I decided writing code is less appealing to me than studying, finding solutions, and developing abstract ideas. Which career choice might be more befitting my type? Of course becoming a CS professor is out of the question, it has to be a practical path which can be taken in a year without being a genius.
Why not engineering? It requires studying, finding solutions and developing abstract ideas (this last one may vary, since an engineer is usually in charge, not developing them).
On the other hand, have you ever freelanced? Basically, you do everything . Jokes aside, when you freelance you may end up doing just what you are asking if the project is big and from a different area (like architecture, for instance).
I can’t think of anything else now, but surely someone else may suggest something better .
There’s one step forward I guess, which is to try to build a new solution no one has tried to do before, but as I read, a capitalistic interpretation, is that people (the “market”) aren’t looking for solutions but instead get convinced to consume products - that makes a career choice a lot harder for a programmer who thinks in terms of solutions and doesn’t look for implementing other people’s specs…
To create a finished product, you first have to understand the problem and solve it.
This is what an engineer in general does.
A product designer does this too, but in a more specific niche.
I understand that, but there aren’t exactly product designer positions for self-taught devs without experience or degrees .
would you hire a person that has no proof of work
if there are many other people who can show you some proof?
Now it’s your turn to show some proof of work:
- build a portfolio
- work on OSS
- give workshops
- write blog posts
- create YouTube tutorials
There’s “Software Architects” (a title I hate) who mostly focus on design, but it’s a position one rises into from the trenches of coding. You can’t design a system and hand out work for implementing it without understanding what you’re telling people to do.
Hobby projects are great for exploring your creativity. Sometimes you can even use those in the workplace. Just start up a github repo and go hog wild. I think it would go against the spirit to tell you exactly what to do from there.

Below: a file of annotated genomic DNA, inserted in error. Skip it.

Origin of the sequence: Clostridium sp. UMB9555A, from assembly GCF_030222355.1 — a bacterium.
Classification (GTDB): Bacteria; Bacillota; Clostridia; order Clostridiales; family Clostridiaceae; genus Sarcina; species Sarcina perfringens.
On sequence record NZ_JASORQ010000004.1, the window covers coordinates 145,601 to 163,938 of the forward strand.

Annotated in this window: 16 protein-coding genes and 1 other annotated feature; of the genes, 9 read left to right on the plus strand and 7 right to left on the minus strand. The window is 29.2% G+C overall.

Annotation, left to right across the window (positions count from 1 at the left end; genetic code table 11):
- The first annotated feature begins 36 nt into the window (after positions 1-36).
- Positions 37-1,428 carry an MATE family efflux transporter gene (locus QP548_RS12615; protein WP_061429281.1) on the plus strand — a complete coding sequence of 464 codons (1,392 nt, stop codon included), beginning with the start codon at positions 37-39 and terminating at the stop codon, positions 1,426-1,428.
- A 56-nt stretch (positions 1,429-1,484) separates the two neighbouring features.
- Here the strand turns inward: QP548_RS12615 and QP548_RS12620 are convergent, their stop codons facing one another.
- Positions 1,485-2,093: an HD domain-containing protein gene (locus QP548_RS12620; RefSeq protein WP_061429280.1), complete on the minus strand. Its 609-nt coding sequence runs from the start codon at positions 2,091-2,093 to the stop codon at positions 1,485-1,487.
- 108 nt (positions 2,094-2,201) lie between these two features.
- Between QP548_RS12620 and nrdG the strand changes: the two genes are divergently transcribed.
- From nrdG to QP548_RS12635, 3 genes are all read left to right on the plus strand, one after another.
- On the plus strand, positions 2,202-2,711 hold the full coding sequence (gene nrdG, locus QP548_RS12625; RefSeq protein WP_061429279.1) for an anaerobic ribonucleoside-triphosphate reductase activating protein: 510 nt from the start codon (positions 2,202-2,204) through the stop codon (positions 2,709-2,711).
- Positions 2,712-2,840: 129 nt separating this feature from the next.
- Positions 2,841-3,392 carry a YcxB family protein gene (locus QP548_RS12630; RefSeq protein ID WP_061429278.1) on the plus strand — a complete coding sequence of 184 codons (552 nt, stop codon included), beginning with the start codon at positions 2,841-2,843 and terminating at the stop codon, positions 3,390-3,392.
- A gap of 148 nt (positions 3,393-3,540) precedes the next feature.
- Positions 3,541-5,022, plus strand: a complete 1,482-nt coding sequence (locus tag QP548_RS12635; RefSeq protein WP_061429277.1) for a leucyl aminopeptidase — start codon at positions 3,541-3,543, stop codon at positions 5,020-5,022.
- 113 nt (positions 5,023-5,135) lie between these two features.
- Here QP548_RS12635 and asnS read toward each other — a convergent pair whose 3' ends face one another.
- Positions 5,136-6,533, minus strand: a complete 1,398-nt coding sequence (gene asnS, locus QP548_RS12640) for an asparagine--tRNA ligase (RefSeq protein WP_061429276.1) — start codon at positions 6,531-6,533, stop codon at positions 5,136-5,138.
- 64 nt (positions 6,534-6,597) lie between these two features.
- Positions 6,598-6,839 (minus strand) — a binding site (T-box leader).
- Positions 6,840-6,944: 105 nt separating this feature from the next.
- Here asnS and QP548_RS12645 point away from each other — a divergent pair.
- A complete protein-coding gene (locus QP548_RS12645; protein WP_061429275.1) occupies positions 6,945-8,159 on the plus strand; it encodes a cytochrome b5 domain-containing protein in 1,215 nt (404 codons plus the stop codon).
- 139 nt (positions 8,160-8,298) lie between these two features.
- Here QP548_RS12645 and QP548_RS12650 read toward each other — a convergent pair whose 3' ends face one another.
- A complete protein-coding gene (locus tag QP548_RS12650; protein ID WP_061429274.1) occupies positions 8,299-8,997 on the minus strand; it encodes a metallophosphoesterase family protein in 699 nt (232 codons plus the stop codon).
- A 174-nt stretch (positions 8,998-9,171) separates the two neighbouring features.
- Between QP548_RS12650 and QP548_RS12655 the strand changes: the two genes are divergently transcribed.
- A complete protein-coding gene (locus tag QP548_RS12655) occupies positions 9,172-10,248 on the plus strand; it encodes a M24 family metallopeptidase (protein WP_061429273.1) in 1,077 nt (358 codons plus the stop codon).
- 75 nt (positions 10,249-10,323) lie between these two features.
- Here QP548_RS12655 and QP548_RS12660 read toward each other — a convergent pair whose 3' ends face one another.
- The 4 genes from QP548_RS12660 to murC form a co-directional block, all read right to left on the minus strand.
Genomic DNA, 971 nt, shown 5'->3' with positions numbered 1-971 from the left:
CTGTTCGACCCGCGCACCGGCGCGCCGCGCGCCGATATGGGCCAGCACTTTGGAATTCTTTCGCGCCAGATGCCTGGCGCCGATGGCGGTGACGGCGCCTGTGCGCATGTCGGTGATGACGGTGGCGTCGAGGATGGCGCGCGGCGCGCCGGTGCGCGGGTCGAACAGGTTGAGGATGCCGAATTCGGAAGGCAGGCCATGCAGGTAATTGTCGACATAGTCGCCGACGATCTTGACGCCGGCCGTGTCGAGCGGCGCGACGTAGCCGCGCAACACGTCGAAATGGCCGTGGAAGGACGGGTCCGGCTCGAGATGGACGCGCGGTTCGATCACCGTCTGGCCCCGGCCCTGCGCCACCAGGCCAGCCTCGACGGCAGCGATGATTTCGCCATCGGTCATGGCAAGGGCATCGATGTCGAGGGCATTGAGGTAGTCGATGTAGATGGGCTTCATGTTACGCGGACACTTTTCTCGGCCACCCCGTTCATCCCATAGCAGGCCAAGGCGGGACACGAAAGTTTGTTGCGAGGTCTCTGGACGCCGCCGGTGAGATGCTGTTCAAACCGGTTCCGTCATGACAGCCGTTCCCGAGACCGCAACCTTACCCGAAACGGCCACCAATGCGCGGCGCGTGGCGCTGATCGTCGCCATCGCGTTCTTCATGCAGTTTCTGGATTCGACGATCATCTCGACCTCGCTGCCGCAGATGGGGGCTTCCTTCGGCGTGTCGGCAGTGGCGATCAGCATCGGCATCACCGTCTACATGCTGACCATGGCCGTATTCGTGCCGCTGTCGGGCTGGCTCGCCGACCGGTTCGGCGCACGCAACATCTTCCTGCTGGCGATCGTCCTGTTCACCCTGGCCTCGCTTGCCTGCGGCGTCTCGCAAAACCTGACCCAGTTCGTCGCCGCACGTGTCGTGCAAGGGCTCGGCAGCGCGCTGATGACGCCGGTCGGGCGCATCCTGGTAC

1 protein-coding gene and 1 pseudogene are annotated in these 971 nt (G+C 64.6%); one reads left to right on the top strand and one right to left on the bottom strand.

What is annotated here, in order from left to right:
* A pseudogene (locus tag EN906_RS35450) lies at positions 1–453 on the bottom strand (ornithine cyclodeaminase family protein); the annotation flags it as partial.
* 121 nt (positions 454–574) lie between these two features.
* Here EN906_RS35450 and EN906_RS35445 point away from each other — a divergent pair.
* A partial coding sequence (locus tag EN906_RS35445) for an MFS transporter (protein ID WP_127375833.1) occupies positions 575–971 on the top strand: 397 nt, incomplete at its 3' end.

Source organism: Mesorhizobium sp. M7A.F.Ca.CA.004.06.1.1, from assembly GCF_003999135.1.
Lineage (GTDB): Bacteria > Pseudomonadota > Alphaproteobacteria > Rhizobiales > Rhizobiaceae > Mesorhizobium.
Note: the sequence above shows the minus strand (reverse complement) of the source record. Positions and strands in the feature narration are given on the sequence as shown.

You’re talking about positions like solutions architect, and to get to that point (where you’re essentially designing systems and other programmers to actually do the grunt work), that implies lots of experience (someone doing that needs to have built up a lot of trust in their skills, because they’re generally going to be spending vast amounts of cash on the company CC). You can’t just go straight into a position like that.
Writing code in itself is hard, boring, mundane, annoying, and a lot of work. Being a Software Engineer/developer isn’t about only about writing code though. Writing code is just a tool you can use to solve a problem. If your only writing code, without actually finding solutions, your not programming.
“Applying the same knowledge over”, doesn’t sound like programming to me. If your doing the same thing over as a developer, you optimize it and or automate it. Its the reason developers get paid so well compared to other jobs, because they can solve a problem 1 time, and never have to solve it again.
Its true you may need to re-use the same knowledge over and over, but its also true you will also run into new problems over and over. Complex problems are built out of simpler ones. You can’t tackle complex problems without knowing how to solve the simpler ones. You can’t skip over the basics.
1 year to go from zero to hero is hard. Genius or not, there is a lot to learn, to know, to experience, and to overcome. Experience is experience, and less time means you need to move fast, learn fast, fail hard, and overcome quickly.
1 year is enough time to get serious knowledge as a programmer. I say you only need three things to be a programmer: time, grit and an internet connection. If you only have 1 year, then you will need to make the time you do spend count.
If programming just isn’t for your, there are other tech fields that are similar that don’t require you to write code. Most tech fields require some level of continuous learning, as tech changes constantly. This isn’t limited only to software engineers/developers.
You could be IT/operations and be dealing with applying patches to critical software from a new release. You could be Quality Assurance and learning more about user needs to improve your product. You could be a tester and having to learn to leverage new testing software and changes made to the product. All of these fields can work with developers, and what they build, but aren’t necessarily “who writes the code”.
There are a lot of occupations out there, but do choose the right ones for the right reasons. I’m sure you tried to learn programming for some good reasons, just don’t give up on it for wrong ones.